The CEO life after (or before, or right in the middle of) work.
CEO, Cynergy Data, New York City No. 489
As hordes of New Yorkers pour into subways, crowd into the bus, or shuffle down the streets for their daily commutes, Marcelo Paladini hops onto his BMW R1200 C Montauk and zips by all of them. This daily traffic-dodging gives him a kind of high; his weekend rides in the New York countryside give him another. "The adrenaline picks up when you are in the city in traffic," says Paladini, who's been riding since he was a teen in his native Argentina. "The way I drive, it is pure fun."
CEO, Digineer, St. Louis Park, Minn. No. 438
For Michael Lacey (center), there's nothing more enjoyable than tying on an apron and getting behind a hot stove. (Last year, he spent 28 hours preparing a five-course, 15-dish meal for a company dinner.) But in September, it was Lacey's staffers doing the cooking when he threw an Iron Chef cook-off. The 45 employees split into teams and created a three-course meal. Per Iron Chef rules, every dish had to include the same main ingredient--in this case, apples. Given his own kitchen skills, Lacey sat out the competition.
CEO, Phoenix Personnel, Wyoming, Mich. No. 490
Three years ago, Brian Paavola (far left) gave his sales reps provocative holiday gifts: 20-gauge semiautomatic shotguns. The idea was to teach them to shoot clay pigeons so they could go on shooting outings with clients--and also to cultivate a new cadre of hunting buddies for the boss. Now the group heads out to the range the way people at other companies play a round of golf, and Paavola says he's thinking about a grouse hunt next.
CEO, MaxStream, Lindon, Utah No. 92
Centuries ago, in the Welsh countryside, Brad Walters's family raised horses. More recently, five generations of Walterses have trained quarter horses at the family's ranch in Kaysville, Utah. Indeed, as soon as Brad Walters could toddle, he was dropped into a pair of cowboy boots and sent to feed the horses at the family farm. Now, at 40, he trains seven quarter horses (including Blondie, pictured), prepping them for eventual show and sale. "To take a horse to a point that anybody can ride it and the horse won't get hurt--it's pretty awe-inspiring," he says.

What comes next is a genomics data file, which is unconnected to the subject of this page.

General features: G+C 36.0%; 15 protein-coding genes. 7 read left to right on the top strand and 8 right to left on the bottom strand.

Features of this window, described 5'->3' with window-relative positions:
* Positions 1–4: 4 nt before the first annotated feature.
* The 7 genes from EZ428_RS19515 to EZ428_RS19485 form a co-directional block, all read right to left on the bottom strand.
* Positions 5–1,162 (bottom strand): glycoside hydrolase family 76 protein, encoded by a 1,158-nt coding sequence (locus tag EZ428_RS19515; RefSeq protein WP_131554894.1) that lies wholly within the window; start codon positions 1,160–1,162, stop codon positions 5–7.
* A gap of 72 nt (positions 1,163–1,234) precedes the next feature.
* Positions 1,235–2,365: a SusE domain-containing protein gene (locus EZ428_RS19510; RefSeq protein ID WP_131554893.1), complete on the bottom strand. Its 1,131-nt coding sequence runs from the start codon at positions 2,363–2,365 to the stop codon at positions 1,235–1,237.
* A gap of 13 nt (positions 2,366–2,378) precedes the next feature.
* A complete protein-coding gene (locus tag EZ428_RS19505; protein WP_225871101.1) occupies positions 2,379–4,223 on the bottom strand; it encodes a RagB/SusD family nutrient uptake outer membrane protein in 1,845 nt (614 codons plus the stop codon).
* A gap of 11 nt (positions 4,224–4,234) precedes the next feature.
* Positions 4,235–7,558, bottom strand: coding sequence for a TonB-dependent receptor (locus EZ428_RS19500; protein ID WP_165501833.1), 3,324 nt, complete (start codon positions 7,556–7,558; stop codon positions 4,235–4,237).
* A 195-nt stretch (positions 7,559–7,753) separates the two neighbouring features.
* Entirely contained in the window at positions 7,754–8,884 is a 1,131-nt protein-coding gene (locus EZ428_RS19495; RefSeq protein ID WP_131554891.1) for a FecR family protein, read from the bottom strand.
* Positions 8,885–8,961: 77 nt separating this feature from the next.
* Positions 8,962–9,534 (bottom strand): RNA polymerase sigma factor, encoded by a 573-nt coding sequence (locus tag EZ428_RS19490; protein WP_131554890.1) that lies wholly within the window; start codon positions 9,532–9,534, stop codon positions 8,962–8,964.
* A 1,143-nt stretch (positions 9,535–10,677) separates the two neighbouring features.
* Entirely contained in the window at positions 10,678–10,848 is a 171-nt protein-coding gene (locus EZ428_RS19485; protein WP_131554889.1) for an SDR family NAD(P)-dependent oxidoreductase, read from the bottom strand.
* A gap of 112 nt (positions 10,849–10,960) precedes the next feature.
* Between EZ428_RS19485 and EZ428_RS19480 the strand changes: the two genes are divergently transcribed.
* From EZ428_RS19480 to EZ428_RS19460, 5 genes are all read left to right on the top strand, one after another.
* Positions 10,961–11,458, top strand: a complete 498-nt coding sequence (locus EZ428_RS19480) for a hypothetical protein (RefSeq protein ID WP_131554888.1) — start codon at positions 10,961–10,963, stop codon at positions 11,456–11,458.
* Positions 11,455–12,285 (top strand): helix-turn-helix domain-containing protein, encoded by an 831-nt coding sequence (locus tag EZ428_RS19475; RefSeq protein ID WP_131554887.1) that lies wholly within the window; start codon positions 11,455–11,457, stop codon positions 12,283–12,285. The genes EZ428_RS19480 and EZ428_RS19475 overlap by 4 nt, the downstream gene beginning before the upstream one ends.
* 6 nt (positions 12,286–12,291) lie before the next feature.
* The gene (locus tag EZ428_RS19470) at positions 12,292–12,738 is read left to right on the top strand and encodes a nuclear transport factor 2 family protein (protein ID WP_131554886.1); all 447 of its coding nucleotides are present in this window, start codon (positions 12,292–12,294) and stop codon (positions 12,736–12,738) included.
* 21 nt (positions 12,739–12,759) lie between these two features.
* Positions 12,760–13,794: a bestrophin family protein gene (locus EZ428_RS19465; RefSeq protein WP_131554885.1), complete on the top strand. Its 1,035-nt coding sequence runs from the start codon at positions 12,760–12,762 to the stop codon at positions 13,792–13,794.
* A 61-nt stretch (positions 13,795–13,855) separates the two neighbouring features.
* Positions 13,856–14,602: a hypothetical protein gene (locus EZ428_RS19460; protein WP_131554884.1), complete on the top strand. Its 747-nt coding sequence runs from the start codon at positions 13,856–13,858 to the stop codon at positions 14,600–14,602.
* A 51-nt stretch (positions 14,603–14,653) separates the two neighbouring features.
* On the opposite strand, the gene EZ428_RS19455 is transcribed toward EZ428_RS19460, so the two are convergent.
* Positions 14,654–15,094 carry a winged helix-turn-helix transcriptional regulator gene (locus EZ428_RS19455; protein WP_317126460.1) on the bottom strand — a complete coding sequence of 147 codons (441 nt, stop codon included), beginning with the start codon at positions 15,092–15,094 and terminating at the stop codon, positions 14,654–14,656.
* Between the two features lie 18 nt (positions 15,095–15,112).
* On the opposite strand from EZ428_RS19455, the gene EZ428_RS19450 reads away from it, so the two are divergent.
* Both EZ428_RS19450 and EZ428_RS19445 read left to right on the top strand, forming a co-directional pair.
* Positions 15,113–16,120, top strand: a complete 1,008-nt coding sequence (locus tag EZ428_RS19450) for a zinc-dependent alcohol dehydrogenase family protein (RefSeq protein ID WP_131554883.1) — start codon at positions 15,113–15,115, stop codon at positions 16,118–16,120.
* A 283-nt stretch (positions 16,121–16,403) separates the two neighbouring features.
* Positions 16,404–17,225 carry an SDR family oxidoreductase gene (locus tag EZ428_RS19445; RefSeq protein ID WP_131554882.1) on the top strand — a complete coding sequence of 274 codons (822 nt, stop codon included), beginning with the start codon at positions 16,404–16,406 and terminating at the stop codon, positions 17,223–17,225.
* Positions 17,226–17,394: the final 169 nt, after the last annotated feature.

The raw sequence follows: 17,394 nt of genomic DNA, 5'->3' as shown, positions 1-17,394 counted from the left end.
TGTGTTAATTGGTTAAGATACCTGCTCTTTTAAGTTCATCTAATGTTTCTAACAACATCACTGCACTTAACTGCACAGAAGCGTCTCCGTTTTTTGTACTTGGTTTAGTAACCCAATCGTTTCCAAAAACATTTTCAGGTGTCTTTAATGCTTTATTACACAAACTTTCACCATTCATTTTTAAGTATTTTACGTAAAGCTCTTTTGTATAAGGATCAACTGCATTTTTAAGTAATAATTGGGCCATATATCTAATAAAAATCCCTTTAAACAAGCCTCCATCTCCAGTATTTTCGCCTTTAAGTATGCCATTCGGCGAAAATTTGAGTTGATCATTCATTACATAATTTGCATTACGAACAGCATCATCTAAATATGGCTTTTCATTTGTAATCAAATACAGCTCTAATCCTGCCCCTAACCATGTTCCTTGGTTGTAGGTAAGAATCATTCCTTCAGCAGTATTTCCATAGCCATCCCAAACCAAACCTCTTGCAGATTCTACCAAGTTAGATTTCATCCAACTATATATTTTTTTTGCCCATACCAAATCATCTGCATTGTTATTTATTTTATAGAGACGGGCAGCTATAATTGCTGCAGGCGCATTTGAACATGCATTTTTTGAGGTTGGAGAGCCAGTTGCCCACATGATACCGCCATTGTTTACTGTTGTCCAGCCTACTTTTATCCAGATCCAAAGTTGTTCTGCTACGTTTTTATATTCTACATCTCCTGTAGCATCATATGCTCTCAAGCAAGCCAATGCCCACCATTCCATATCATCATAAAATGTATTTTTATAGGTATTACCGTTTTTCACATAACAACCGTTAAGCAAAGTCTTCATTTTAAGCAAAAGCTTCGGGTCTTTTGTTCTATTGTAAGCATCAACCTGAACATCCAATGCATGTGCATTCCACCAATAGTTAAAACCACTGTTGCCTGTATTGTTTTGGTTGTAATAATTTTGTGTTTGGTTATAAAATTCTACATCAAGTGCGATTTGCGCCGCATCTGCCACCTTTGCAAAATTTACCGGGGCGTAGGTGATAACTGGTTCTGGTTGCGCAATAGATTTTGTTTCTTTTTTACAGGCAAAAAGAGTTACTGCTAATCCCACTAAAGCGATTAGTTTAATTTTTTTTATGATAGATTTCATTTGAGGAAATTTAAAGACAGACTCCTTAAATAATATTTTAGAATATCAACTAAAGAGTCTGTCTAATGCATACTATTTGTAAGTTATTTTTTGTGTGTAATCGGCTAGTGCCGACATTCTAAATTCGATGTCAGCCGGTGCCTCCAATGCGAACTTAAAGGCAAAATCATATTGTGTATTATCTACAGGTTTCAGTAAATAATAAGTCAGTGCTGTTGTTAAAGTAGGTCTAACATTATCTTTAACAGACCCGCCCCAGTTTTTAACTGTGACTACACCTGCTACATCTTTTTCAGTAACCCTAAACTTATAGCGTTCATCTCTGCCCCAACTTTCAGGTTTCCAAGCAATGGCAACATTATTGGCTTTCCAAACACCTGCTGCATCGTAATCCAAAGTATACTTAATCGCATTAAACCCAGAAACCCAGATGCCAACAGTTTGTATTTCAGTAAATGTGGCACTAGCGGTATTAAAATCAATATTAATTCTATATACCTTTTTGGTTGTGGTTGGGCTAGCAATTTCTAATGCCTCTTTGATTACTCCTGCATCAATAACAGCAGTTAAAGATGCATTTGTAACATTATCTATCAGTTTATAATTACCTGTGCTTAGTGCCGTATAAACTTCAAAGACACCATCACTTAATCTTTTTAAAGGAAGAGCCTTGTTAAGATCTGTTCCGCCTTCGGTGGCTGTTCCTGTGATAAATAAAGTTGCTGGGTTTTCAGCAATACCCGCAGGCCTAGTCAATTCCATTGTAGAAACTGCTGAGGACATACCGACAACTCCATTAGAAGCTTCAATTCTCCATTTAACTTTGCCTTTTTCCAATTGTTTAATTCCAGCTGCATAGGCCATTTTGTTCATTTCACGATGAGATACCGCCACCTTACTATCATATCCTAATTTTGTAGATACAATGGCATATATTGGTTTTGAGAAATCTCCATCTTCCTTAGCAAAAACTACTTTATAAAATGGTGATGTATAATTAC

As a kid, Jeffrey Thorn fantasized about owning a sports team. The dream came true last year when he dropped $50,000 on a soccer franchise, the Bakersfield Brigade, which competes in the Professional Development League. (Most of the athletes are talented collegians on summer vacation.) Thorn is just as passionate about the Bakersfield youth league he helped organize. His latest dream: that his young players will win athletic scholarships to college--and maybe spots on the Brigade.
For the Birds
CEO, American Reading Co., King of Prussia, Pa. No. 336
Whenever Jane Hileman goes on a business trip, she tacks on an extra day--not to visit the local monuments or museums, but to look at the birds. She's been fascinated with birds since she was a young girl vacationing on the coast of North Carolina and her aunt pointed out 35 different species of shore birds. Hileman has since seen 297 of North America's estimated 850 species of birds--from a brown chickadee in a South Carolina parking lot to a phalarope at a Texas municipal sewer plant. "When you're looking at birds, listening, breathing in, you change," she says. "It's where you get back in touch with what really matters."
CEO, Empyrean Management Group, Blue Bell, Pa. No. 385
Michael Kalinsky has an unusual way of unwinding: He volunteers as an emergency medical technician. One night a week he's at the local fire station; a few nights a month he works at sporting events and concerts. As an EMT he's dealt with everything from heart attacks to attempted homicides. Sound stressful? Not to Kalinsky. "Once you've got it in your system, the adrenaline rush, the sense of accomplishment, there's nothing in the business world that can come close," he says.
CEO, FootBridge, Andover, Mass. No. 258
Come lunchtime at FootBridge, most staffers dash out for sandwiches. Richard O'Donnell heads for the woods for his daily five- or six-mile jog. When it's snowing, he finds a snowplow and runs behind it. Even an important business deal won't slow him down. "If I have big meetings, big decisions, big presentations, I try to time them so they're after a big run," he says. "I can't tell you any time in 30 years where I've gone for a run and not felt better when I came back."